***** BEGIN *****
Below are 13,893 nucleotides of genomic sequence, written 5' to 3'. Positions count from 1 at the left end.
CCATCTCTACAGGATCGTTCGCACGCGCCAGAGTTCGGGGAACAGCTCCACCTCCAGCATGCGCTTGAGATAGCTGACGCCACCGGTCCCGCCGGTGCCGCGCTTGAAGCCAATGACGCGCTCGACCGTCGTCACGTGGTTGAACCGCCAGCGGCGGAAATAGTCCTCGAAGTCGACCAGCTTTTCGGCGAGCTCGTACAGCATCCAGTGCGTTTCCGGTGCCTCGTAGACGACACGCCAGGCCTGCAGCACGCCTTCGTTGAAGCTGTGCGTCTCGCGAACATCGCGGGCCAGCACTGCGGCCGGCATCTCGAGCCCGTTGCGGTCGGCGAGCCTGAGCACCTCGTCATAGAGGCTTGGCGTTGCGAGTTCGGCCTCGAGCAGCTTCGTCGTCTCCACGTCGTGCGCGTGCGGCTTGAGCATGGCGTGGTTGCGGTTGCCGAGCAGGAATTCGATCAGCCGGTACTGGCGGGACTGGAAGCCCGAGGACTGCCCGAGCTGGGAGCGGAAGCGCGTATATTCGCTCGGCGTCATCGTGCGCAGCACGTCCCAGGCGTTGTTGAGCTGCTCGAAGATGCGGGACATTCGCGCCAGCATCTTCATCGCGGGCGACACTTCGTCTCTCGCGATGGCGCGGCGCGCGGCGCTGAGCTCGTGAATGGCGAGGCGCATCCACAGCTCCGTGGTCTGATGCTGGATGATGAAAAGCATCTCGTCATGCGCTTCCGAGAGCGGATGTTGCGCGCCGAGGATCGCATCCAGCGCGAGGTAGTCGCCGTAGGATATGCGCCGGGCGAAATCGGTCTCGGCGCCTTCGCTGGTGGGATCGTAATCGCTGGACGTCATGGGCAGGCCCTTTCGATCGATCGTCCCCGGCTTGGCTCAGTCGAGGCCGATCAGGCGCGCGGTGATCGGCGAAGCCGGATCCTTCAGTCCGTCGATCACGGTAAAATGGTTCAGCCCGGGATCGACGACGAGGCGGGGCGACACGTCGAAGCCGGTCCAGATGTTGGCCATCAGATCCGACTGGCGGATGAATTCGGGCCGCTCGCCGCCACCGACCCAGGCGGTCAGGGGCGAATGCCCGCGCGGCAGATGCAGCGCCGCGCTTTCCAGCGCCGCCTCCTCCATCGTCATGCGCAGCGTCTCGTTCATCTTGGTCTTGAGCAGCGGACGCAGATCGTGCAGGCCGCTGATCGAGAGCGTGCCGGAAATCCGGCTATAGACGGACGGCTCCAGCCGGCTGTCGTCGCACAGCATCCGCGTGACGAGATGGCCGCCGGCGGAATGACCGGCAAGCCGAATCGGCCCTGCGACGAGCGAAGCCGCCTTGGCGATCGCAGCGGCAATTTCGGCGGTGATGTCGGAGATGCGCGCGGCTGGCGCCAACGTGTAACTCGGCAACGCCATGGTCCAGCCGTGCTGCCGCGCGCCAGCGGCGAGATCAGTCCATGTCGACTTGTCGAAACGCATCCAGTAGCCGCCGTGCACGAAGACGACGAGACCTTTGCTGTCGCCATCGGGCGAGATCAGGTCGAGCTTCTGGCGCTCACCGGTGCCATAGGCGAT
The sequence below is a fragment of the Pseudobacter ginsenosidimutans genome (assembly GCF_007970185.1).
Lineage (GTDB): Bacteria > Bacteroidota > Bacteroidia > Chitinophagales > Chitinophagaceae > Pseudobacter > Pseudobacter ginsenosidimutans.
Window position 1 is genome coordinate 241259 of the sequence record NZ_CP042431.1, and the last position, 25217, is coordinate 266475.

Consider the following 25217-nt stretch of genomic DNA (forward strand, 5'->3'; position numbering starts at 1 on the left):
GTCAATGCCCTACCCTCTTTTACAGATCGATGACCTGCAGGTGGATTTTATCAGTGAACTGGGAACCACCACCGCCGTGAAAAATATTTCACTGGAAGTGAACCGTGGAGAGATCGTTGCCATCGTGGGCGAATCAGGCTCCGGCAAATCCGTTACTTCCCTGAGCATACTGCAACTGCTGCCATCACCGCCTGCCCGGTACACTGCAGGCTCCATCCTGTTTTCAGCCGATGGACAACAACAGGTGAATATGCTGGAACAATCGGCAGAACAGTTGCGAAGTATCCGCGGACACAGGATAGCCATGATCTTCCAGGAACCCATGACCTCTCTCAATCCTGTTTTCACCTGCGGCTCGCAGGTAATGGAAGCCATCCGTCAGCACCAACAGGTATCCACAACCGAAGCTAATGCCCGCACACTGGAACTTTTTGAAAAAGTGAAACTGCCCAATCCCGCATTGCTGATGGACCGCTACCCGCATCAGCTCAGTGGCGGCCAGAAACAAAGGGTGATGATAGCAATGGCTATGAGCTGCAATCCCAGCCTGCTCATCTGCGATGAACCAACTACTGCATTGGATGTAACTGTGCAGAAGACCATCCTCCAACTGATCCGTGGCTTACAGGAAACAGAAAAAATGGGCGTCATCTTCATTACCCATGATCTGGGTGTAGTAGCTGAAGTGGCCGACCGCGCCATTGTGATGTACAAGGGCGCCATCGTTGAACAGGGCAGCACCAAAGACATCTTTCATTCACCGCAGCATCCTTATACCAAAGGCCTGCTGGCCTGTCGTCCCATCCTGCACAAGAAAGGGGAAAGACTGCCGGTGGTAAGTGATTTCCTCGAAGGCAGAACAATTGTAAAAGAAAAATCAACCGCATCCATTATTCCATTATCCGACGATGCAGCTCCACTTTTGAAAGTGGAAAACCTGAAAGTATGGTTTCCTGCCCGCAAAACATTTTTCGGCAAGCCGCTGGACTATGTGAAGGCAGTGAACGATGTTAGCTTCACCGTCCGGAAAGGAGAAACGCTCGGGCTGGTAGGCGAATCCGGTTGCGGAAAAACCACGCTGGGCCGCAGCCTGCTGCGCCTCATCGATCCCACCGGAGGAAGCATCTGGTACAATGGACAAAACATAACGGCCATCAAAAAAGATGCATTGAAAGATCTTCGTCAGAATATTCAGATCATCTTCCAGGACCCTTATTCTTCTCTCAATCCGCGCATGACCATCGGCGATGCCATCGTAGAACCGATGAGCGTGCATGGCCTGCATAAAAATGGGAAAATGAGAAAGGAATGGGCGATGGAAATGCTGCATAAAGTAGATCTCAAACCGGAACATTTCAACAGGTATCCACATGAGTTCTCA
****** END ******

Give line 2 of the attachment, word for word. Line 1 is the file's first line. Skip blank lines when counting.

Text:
CCATCTCTACAGGATCGTTCGCACGCGCCAGAGTTCGGGGAACAGCTCCACCTCCAGCATGCGCTTGAGATAGCTGACGCCACCGGTCCCGCCGGTGCCGCGCTTGAAGCCAATGACGCGCTCGACCGTCGTCACGTGGTTGAACCGCCAGCGGCGGAAATAGTCCTCGAAGTCGACCAGCTTTTCGGCGAGCTCGTACAGCATCCAGTGCGTTTCCGGTGCCTCGTAGACGACACGCCAGGCCTGCAGCACGCCTTCGTTGAAGCTGTGCGTCTCGCGAACATCGCGGGCCAGCACTGCGGCCGGCATCTCGAGCCCGTTGCGGTCGGCGAGCCTGAGCACCTCGTCATAGAGGCTTGGCGTTGCGAGTTCGGCCTCGAGCAGCTTCGTCGTCTCCACGTCGTGCGCGTGCGGCTTGAGCATGGCGTGGTTGCGGTTGCCGAGCAGGAATTCGATCAGCCGGTACTGGCGGGACTGGAAGCCCGAGGACTGCCCGAGCTGGGAGCGGAAGCGCGTATATTCGCTCGGCGTCATCGTGCGCAGCACGTCCCAGGCGTTGTTGAGCTGCTCGAAGATGCGGGACATTCGCGCCAGCATCTTCATCGCGGGCGACACTTCGTCTCTCGCGATGGCGCGGCGCGCGGCGCTGAGCTCGTGAATGGCGAGGCGCATCCACAGCTCCGTGGTCTGATGCTGGATGATGAAAAGCATCTCGTCATGCGCTTCCGAGAGCGGATGTTGCGCGCCGAGGATCGCATCCAGCGCGAGGTAGTCGCCGTAGGATATGCGCCGGGCGAAATCGGTCTCGGCGCCTTCGCTGGTGGGATCGTAATCGCTGGACGTCATGGGCAGGCCCTTTCGATCGATCGTCCCCGGCTTGGCTCAGTCGAGGCCGATCAGGCGCGCGGTGATCGGCGAAGCCGGATCCTTCAGTCCGTCGATCACGGTAAAATGGTTCAGCCCGGGATCGACGACGAGGCGGGGCGACACGTCGAAGCCGGTCCAGATGTTGGCCATCAGATCCGACTGGCGGATGAATTCGGGCCGCTCGCCGCCACCGACCCAGGCGGTCAGGGGCGAATGCCCGCGCGGCAGATGCAGCGCCGCGCTTTCCAGCGCCGCCTCCTCCATCGTCATGCGCAGCGTCTCGTTCATCTTGGTCTTGAGCAGCGGACGCAGATCGTGCAGGCCGCTGATCGAGAGCGTGCCGGAAATCCGGCTATAGACGGACGGCTCCAGCCGGCTGTCGTCGCACAGCATCCGCGTGACGAGATGGCCGCCGGCGGAATGACCGGCAAGCCGAATCGGCCCTGCGACGAGCGAAGCCGCCTTGGCGATCGCAGCGGCAATTTCGGCGGTGATGTCGGAGATGCGCGCGGCTGGCGCCAACGTGTAACTCGGCAACGCCATGGTCCAGCCGTGCTGCCGCGCGCCAGCGGCGAGATCAGTCCATGTCGACTTGTCGAAACGCATCCAGTAGCCGCCGTGCACGAAGACGACGAGACCTTTGCTGTCGCCATCGGGCGAGATCAGGTCGAGCTTCTGGCGCTCACCGGTGCCATAGGCGAT